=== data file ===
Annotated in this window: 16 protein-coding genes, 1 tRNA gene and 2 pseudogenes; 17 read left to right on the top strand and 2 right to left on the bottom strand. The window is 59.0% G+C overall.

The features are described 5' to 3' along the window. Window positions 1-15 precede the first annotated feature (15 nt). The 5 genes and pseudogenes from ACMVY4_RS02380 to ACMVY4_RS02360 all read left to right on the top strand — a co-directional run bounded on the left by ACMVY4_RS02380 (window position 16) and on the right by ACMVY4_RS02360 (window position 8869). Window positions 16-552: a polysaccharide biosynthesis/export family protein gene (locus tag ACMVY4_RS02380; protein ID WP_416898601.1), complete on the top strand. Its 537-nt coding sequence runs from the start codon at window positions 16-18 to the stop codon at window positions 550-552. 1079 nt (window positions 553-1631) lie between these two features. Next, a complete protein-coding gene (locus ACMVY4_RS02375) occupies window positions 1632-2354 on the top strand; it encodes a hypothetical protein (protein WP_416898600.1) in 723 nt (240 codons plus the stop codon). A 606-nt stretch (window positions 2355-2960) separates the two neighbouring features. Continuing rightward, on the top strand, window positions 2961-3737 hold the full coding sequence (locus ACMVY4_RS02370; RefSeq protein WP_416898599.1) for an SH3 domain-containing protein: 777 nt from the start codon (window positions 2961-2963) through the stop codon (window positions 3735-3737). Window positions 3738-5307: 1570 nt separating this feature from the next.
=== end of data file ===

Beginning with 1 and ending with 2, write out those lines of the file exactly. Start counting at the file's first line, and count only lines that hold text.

Annotated in this window: 16 protein-coding genes, 1 tRNA gene and 2 pseudogenes; 17 read left to right on the top strand and 2 right to left on the bottom strand. The window is 59.0% G+C overall.

The features are described 5' to 3' along the window. Window positions 1-15 precede the first annotated feature (15 nt). The 5 genes and pseudogenes from ACMVY4_RS02380 to ACMVY4_RS02360 all read left to right on the top strand — a co-directional run bounded on the left by ACMVY4_RS02380 (window position 16) and on the right by ACMVY4_RS02360 (window position 8869). Window positions 16-552: a polysaccharide biosynthesis/export family protein gene (locus tag ACMVY4_RS02380; protein ID WP_416898601.1), complete on the top strand. Its 537-nt coding sequence runs from the start codon at window positions 16-18 to the stop codon at window positions 550-552. 1079 nt (window positions 553-1631) lie between these two features. Next, a complete protein-coding gene (locus ACMVY4_RS02375) occupies window positions 1632-2354 on the top strand; it encodes a hypothetical protein (protein WP_416898600.1) in 723 nt (240 codons plus the stop codon). A 606-nt stretch (window positions 2355-2960) separates the two neighbouring features. Continuing rightward, on the top strand, window positions 2961-3737 hold the full coding sequence (locus ACMVY4_RS02370; RefSeq protein WP_416898599.1) for an SH3 domain-containing protein: 777 nt from the start codon (window positions 2961-2963) through the stop codon (window positions 3735-3737). Window positions 3738-5307: 1570 nt separating this feature from the next.